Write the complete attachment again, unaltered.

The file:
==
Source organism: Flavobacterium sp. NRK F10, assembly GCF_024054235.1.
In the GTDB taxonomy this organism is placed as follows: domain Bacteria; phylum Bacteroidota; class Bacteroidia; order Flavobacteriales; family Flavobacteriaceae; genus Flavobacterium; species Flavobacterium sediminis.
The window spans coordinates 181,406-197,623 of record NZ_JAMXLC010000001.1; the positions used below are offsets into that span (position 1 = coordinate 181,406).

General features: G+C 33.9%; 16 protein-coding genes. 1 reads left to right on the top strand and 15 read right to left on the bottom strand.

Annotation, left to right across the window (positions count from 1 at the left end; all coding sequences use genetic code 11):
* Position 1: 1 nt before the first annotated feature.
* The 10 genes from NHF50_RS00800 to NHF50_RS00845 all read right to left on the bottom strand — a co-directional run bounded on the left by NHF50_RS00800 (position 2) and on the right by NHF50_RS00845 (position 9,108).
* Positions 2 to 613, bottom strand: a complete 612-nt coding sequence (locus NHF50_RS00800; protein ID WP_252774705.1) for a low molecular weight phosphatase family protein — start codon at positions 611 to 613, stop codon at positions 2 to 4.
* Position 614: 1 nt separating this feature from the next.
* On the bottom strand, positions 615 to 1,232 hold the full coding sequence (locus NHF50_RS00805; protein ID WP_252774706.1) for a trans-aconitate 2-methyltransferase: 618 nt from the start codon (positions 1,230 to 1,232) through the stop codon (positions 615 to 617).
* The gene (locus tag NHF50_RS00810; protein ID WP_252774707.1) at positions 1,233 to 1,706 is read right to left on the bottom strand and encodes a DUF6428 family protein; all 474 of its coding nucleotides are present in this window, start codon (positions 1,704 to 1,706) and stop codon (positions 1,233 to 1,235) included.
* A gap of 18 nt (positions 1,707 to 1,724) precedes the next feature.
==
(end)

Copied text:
Source organism: Flavobacterium sp. NRK F10, assembly GCF_024054235.1.
In the GTDB taxonomy this organism is placed as follows: domain Bacteria; phylum Bacteroidota; class Bacteroidia; order Flavobacteriales; family Flavobacteriaceae; genus Flavobacterium; species Flavobacterium sediminis.
The window spans coordinates 181,406-197,623 of record NZ_JAMXLC010000001.1; the positions used below are offsets into that span (position 1 = coordinate 181,406).

General features: G+C 33.9%; 16 protein-coding genes. 1 reads left to right on the top strand and 15 read right to left on the bottom strand.

Annotation, left to right across the window (positions count from 1 at the left end; all coding sequences use genetic code 11):
* Position 1: 1 nt before the first annotated feature.
* The 10 genes from NHF50_RS00800 to NHF50_RS00845 all read right to left on the bottom strand — a co-directional run bounded on the left by NHF50_RS00800 (position 2) and on the right by NHF50_RS00845 (position 9,108).
* Positions 2 to 613, bottom strand: a complete 612-nt coding sequence (locus NHF50_RS00800; protein ID WP_252774705.1) for a low molecular weight phosphatase family protein — start codon at positions 611 to 613, stop codon at positions 2 to 4.
* Position 614: 1 nt separating this feature from the next.
* On the bottom strand, positions 615 to 1,232 hold the full coding sequence (locus NHF50_RS00805; protein ID WP_252774706.1) for a trans-aconitate 2-methyltransferase: 618 nt from the start codon (positions 1,230 to 1,232) through the stop codon (positions 615 to 617).
* The gene (locus tag NHF50_RS00810; protein ID WP_252774707.1) at positions 1,233 to 1,706 is read right to left on the bottom strand and encodes a DUF6428 family protein; all 474 of its coding nucleotides are present in this window, start codon (positions 1,704 to 1,706) and stop codon (positions 1,233 to 1,235) included.
* A gap of 18 nt (positions 1,707 to 1,724) precedes the next feature.